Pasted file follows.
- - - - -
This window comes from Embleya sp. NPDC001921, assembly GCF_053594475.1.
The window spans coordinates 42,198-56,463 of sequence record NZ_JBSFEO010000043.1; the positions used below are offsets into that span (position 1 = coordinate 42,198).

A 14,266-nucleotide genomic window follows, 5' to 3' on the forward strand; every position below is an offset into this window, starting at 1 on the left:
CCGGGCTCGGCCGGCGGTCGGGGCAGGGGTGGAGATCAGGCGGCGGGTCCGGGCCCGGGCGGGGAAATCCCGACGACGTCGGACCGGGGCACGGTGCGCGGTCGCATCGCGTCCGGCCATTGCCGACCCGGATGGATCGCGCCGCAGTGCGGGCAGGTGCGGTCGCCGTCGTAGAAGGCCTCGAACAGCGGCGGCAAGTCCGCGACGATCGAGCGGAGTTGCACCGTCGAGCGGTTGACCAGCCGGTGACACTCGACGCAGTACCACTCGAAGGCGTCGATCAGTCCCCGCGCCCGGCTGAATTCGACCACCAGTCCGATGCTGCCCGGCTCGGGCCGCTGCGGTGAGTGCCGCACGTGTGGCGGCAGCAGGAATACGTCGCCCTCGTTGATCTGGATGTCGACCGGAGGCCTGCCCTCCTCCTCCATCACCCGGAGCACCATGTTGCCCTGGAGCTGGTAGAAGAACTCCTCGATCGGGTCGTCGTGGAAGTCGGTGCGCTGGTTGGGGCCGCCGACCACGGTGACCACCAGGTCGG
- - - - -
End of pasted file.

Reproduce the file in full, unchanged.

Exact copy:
This window comes from Embleya sp. NPDC001921, assembly GCF_053594475.1.
The window spans coordinates 42,198-56,463 of sequence record NZ_JBSFEO010000043.1; the positions used below are offsets into that span (position 1 = coordinate 42,198).

A 14,266-nucleotide genomic window follows, 5' to 3' on the forward strand; every position below is an offset into this window, starting at 1 on the left:
CCGGGCTCGGCCGGCGGTCGGGGCAGGGGTGGAGATCAGGCGGCGGGTCCGGGCCCGGGCGGGGAAATCCCGACGACGTCGGACCGGGGCACGGTGCGCGGTCGCATCGCGTCCGGCCATTGCCGACCCGGATGGATCGCGCCGCAGTGCGGGCAGGTGCGGTCGCCGTCGTAGAAGGCCTCGAACAGCGGCGGCAAGTCCGCGACGATCGAGCGGAGTTGCACCGTCGAGCGGTTGACCAGCCGGTGACACTCGACGCAGTACCACTCGAAGGCGTCGATCAGTCCCCGCGCCCGGCTGAATTCGACCACCAGTCCGATGCTGCCCGGCTCGGGCCGCTGCGGTGAGTGCCGCACGTGTGGCGGCAGCAGGAATACGTCGCCCTCGTTGATCTGGATGTCGACCGGAGGCCTGCCCTCCTCCTCCATCACCCGGAGCACCATGTTGCCCTGGAGCTGGTAGAAGAACTCCTCGATCGGGTCGTCGTGGAAGTCGGTGCGCTGGTTGGGGCCGCCGACCACGGTGACCACCAGGTCGG